There are many Americans who have the resources to buy healthy food and still are denied access to it. This denial of access has created “food deserts,” a term I despise but use for the sake of argument. The trouble with the term “food deserts” is that it describes lack in a way that indicates that the solution is outside of the community labeled a desert.
To change our food system, we need to change the way we talk about it.
There is a pervasive idea in the sustainable-food movement that simply returning to a food system of the past would right all that is wrong in the food world. However, history does not show that there has ever been a time when our food system was fair or just. Reflecting through my eyes, the eyes of an African-American woman, I see a system that from the earliest days of the founding of America was built on the annihilation of Native Americans and enslavement of Africans.
There is room to expand the conversation about food to engage all Americans. Recently, the right to food has been inserted into the healthcare debate. Rightly so, since access to healthy foods is a missing component of the healthcare dialogue. For too long our debates about food and healthcare have been traveling along separate paths, even though science has long proven that diet is a major contributor to chronic diseases.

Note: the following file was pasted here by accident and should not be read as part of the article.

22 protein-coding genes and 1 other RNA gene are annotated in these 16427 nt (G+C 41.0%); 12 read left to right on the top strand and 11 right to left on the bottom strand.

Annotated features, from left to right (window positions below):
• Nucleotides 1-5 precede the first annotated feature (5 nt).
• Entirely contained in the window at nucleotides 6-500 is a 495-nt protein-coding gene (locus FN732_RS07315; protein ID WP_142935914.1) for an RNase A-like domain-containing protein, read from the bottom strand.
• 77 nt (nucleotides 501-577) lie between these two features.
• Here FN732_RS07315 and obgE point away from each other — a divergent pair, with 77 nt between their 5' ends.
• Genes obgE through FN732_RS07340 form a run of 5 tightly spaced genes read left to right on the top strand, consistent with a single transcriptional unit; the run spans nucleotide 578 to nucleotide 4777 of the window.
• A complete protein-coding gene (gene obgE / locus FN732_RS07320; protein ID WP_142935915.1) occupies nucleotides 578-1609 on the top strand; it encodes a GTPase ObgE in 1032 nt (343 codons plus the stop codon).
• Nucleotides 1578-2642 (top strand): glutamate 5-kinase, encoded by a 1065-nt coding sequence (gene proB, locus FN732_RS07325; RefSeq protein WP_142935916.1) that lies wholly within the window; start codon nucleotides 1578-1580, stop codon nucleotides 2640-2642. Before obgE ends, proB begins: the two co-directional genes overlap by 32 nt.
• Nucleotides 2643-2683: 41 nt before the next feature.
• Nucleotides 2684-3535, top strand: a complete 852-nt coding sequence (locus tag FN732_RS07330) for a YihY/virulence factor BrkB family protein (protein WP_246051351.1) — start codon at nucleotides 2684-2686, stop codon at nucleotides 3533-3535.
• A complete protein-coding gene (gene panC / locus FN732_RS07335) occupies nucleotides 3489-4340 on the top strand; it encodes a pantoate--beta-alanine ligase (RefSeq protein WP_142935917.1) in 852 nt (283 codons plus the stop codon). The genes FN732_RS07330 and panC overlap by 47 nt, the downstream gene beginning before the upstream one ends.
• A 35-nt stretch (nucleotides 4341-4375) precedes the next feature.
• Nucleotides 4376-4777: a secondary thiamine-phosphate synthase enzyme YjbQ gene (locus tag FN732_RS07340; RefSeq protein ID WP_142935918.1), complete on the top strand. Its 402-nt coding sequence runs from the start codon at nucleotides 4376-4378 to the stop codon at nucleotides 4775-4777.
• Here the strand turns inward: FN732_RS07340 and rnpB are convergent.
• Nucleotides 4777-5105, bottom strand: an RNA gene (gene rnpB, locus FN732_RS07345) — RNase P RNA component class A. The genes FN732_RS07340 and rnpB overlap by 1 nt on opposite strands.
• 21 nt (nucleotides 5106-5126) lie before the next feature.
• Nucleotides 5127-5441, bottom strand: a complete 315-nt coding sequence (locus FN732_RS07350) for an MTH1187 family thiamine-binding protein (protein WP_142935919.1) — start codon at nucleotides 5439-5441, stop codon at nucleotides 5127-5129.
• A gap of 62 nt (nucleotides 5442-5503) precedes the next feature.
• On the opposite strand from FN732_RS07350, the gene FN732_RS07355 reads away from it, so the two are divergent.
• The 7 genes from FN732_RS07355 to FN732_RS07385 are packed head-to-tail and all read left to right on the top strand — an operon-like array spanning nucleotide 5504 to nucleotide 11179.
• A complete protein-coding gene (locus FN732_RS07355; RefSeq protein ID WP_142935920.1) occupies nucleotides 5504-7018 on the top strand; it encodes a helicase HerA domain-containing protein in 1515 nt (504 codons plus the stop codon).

Food is also intimately tied to ideas of freedom and choice. Too often, the concept of choice is invoked in the dominant culture when it is related to all the things that destroy the moral fiber of communities. But when communities of color invoke choice, we are talking about freedom. In order to access the life, liberty and pursuit of happiness promised by the Declaration of Independence, one must be free.
I am often called a food-justice activist. However, I tend to look at myself as a freedom fighter. I believe that all communities should have access not just to food outcomes but to the production and distribution methods by which they get food. In other words, I don’t just want access to the food in the store; I want access to the land that grows food so that I may grow my own. I want access to vacant land in urban communities to not only grow food but to grow soil. Fertile soil is the cornerstone of a vibrant community, urban or rural.
Also in This Forum
Alice Waters: A Healthy Constitution
Dan Barber: Why Cooking Matters
Dave Murphy: An American Right to Food
Grace Lee Boggs: Detroit’s “Quiet Revolution”